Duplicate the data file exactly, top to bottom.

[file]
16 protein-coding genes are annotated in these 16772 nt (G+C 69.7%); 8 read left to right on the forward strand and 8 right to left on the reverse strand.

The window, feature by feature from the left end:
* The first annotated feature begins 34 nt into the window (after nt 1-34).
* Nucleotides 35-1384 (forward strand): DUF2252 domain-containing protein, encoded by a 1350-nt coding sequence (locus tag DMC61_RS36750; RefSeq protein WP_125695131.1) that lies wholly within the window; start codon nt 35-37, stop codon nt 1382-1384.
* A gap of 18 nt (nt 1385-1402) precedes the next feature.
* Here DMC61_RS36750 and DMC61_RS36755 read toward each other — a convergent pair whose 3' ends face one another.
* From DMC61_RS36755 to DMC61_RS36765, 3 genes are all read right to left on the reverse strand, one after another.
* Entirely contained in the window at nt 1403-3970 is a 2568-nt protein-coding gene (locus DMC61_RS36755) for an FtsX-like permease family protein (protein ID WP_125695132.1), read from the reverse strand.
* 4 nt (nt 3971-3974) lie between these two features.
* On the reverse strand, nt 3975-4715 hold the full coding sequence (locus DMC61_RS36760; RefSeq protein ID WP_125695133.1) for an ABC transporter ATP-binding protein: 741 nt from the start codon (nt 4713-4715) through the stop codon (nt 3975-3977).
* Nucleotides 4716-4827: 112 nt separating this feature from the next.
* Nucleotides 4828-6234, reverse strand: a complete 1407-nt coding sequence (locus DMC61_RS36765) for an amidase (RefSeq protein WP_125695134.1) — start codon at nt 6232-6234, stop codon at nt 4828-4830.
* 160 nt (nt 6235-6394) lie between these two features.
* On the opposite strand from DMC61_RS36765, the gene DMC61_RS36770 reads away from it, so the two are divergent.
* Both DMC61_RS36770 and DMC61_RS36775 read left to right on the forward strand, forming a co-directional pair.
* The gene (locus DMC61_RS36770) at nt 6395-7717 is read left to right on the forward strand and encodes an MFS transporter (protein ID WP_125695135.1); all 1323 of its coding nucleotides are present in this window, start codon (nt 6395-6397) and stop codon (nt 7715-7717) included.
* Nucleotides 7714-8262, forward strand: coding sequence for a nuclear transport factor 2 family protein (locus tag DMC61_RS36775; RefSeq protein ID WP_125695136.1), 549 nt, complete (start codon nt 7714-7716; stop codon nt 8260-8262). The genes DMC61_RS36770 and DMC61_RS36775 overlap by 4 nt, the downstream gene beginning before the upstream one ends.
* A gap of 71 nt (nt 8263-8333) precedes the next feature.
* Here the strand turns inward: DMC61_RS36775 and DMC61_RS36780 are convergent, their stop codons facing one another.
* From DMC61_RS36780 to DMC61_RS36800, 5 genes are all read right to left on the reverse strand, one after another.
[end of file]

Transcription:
16 protein-coding genes are annotated in these 16772 nt (G+C 69.7%); 8 read left to right on the forward strand and 8 right to left on the reverse strand.

The window, feature by feature from the left end:
* The first annotated feature begins 34 nt into the window (after nt 1-34).
* Nucleotides 35-1384 (forward strand): DUF2252 domain-containing protein, encoded by a 1350-nt coding sequence (locus tag DMC61_RS36750; RefSeq protein WP_125695131.1) that lies wholly within the window; start codon nt 35-37, stop codon nt 1382-1384.
* A gap of 18 nt (nt 1385-1402) precedes the next feature.
* Here DMC61_RS36750 and DMC61_RS36755 read toward each other — a convergent pair whose 3' ends face one another.
* From DMC61_RS36755 to DMC61_RS36765, 3 genes are all read right to left on the reverse strand, one after another.
* Entirely contained in the window at nt 1403-3970 is a 2568-nt protein-coding gene (locus DMC61_RS36755) for an FtsX-like permease family protein (protein ID WP_125695132.1), read from the reverse strand.
* 4 nt (nt 3971-3974) lie between these two features.
* On the reverse strand, nt 3975-4715 hold the full coding sequence (locus DMC61_RS36760; RefSeq protein ID WP_125695133.1) for an ABC transporter ATP-binding protein: 741 nt from the start codon (nt 4713-4715) through the stop codon (nt 3975-3977).
* Nucleotides 4716-4827: 112 nt separating this feature from the next.
* Nucleotides 4828-6234, reverse strand: a complete 1407-nt coding sequence (locus DMC61_RS36765) for an amidase (RefSeq protein WP_125695134.1) — start codon at nt 6232-6234, stop codon at nt 4828-4830.
* 160 nt (nt 6235-6394) lie between these two features.
* On the opposite strand from DMC61_RS36765, the gene DMC61_RS36770 reads away from it, so the two are divergent.
* Both DMC61_RS36770 and DMC61_RS36775 read left to right on the forward strand, forming a co-directional pair.
* The gene (locus DMC61_RS36770) at nt 6395-7717 is read left to right on the forward strand and encodes an MFS transporter (protein ID WP_125695135.1); all 1323 of its coding nucleotides are present in this window, start codon (nt 6395-6397) and stop codon (nt 7715-7717) included.
* Nucleotides 7714-8262, forward strand: coding sequence for a nuclear transport factor 2 family protein (locus tag DMC61_RS36775; RefSeq protein ID WP_125695136.1), 549 nt, complete (start codon nt 7714-7716; stop codon nt 8260-8262). The genes DMC61_RS36770 and DMC61_RS36775 overlap by 4 nt, the downstream gene beginning before the upstream one ends.
* A gap of 71 nt (nt 8263-8333) precedes the next feature.
* Here the strand turns inward: DMC61_RS36775 and DMC61_RS36780 are convergent, their stop codons facing one another.
* From DMC61_RS36780 to DMC61_RS36800, 5 genes are all read right to left on the reverse strand, one after another.